14 Invictus (Latin for “Unconquered”) The strength of this impulse to refuse the sacrifice is significant: There is a deep-seated pride in the human heart that says, "we can make it through the judgment of God" The strength of this impulse to refuse the sacrifice is significant: There is a deep-seated pride in the human heart that says, "we can make it through the judgment of God" This instinct is powerfully expressed in a poem by William Ernest Henley called Invictus: This instinct is powerfully expressed in a poem by William Ernest Henley called Invictus: Out of the night that covers me, Black as the Pit from pole to pole, I thank whatever gods may be For my unconquerable soul.... It matters not how strait the gate, How charged with punishments the scroll, I am the master of my fate: I am the captain of my soul. There’s great courage expressed here, but also an extraordinary resistance to God. This is the polar opposite of a God- centered life: “We can row through God’s storm … we don’t need the sacrifice.”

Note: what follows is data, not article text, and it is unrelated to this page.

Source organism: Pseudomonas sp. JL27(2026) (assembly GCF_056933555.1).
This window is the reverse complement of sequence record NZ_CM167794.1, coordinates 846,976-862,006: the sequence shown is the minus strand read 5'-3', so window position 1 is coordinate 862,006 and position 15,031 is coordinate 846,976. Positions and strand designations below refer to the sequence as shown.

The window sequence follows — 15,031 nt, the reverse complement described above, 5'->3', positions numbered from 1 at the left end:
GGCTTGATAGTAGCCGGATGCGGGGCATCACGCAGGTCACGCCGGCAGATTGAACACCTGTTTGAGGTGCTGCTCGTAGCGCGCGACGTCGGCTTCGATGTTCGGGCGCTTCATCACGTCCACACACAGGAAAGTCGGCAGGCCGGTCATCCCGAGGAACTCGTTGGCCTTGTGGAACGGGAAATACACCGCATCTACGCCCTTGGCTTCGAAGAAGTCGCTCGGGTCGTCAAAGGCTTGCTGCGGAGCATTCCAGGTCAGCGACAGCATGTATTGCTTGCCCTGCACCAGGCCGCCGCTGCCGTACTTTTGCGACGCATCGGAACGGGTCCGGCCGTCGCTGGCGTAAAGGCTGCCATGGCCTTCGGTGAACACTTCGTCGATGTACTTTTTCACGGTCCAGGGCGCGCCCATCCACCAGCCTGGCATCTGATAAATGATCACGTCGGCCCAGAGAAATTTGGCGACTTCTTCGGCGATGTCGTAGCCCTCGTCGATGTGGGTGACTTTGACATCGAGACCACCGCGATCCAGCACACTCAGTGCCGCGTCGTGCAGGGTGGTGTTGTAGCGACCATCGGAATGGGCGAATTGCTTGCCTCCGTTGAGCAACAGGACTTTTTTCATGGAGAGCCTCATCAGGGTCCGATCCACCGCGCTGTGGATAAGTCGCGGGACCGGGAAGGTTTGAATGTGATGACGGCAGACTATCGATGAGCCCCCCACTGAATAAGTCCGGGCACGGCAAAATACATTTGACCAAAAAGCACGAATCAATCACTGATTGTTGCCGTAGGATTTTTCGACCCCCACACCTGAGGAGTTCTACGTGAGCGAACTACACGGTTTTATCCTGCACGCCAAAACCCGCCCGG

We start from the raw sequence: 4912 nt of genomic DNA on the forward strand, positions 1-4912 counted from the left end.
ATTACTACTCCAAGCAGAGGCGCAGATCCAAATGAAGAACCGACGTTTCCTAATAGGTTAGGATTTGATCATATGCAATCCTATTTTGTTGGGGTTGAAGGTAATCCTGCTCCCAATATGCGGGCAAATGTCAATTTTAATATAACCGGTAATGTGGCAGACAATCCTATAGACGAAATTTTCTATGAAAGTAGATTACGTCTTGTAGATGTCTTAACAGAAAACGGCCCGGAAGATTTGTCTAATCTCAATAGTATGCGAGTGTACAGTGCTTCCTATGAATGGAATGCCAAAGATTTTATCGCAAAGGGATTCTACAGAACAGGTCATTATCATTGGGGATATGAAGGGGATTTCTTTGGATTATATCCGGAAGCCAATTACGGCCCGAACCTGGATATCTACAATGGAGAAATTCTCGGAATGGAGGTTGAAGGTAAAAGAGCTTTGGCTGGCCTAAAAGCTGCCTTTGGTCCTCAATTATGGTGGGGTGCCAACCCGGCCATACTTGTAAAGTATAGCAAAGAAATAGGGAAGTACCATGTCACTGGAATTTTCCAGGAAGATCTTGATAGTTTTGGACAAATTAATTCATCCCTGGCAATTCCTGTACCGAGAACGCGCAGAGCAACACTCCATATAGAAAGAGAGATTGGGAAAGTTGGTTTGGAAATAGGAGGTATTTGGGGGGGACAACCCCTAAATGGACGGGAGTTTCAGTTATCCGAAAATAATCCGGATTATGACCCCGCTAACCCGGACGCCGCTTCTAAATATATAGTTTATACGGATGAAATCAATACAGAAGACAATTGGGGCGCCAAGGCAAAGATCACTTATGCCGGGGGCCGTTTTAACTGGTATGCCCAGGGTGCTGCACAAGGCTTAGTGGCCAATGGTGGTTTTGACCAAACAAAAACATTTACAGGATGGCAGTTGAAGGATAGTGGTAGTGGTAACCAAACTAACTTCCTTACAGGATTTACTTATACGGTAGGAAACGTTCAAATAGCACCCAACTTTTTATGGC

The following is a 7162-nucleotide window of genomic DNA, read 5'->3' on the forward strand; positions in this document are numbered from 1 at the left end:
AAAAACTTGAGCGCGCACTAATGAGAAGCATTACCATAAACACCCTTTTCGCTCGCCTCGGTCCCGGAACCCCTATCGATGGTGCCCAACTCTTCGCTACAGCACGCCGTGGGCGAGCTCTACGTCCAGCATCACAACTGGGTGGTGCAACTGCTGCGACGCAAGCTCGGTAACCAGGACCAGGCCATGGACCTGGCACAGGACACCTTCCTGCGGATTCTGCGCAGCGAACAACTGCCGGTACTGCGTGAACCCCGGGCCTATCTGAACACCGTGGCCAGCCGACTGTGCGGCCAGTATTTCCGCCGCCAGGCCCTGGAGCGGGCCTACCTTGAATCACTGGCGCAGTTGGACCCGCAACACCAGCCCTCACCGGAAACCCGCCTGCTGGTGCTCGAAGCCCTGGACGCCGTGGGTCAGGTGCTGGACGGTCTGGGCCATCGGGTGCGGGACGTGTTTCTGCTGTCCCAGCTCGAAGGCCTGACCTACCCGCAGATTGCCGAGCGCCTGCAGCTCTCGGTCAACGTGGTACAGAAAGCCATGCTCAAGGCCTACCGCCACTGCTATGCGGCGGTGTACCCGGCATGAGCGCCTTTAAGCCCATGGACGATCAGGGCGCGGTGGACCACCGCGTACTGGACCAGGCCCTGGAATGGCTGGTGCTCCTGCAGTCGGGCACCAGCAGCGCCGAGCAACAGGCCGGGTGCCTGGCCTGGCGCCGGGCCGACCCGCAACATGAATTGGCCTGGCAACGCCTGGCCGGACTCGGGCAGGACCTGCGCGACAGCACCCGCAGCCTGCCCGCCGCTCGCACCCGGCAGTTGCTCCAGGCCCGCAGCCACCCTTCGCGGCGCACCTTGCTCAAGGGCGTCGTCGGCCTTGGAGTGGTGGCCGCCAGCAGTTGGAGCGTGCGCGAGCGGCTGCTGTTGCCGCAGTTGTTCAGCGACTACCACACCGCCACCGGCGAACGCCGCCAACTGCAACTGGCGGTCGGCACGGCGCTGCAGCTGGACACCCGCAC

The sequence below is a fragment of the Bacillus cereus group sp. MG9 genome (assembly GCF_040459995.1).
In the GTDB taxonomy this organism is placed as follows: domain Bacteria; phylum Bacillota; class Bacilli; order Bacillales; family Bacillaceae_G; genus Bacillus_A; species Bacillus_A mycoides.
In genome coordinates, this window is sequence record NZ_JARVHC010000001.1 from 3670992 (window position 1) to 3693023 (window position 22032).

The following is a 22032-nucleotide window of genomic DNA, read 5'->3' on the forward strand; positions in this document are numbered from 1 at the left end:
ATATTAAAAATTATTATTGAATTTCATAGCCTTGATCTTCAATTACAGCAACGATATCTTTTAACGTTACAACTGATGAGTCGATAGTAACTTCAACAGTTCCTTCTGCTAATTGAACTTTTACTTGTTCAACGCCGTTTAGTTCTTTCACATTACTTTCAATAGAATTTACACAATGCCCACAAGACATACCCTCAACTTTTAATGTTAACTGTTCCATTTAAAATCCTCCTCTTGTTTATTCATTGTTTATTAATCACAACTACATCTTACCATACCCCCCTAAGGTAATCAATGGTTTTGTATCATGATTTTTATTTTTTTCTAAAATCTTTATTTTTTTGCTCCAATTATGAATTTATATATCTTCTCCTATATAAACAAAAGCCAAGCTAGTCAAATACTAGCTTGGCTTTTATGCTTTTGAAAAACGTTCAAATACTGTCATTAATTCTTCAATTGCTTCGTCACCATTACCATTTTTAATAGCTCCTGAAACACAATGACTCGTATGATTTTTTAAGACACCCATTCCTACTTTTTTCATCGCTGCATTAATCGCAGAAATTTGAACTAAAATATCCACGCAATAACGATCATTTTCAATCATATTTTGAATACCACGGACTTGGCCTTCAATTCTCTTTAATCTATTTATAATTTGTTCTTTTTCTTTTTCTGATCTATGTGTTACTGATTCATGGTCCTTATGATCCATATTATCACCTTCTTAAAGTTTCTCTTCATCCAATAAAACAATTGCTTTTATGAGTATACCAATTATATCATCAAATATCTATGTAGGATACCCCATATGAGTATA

15 “But they could not …” These four words are the turning point of their story These four words are the turning point of their story When the crew realized that they could not beat the storm, they turned in their desperation to what God had said through the prophet and they staked their lives on the sacrifice of Jonah When the crew realized that they could not beat the storm, they turned in their desperation to what God had said through the prophet and they staked their lives on the sacrifice of Jonah Do you see how beautifully this points to Jesus Christ? Do you see how beautifully this points to Jesus Christ? The storm of God's judgment is stronger than you are; you do not have the ability to survive this storm by your own effort, no matter how hard you try The storm of God's judgment is stronger than you are; you do not have the ability to survive this storm by your own effort, no matter how hard you try The storm of God's judgment will wreck you, unless you are saved by the sacrifice of Someone else The storm of God's judgment will wreck you, unless you are saved by the sacrifice of Someone else On the cross, Jesus gave His life to deliver you from God's righteous judgment against your sin. Cast out by men and forsaken by the Father, He offered Himself as the sacrifice that would placate the wrath of God on your behalf. On the cross, Jesus gave His life to deliver you from God's righteous judgment against your sin. Cast out by men and forsaken by the Father, He offered Himself as the sacrifice that would placate the wrath of God on your behalf. At its heart, the gospel is about God's storm and His sacrifice; Christ was thrown into the storm of God's judgment so that, through His sacrifice, you would be saved. At its heart, the gospel is about God's storm and His sacrifice; Christ was thrown into the storm of God's judgment so that, through His sacrifice, you would be saved.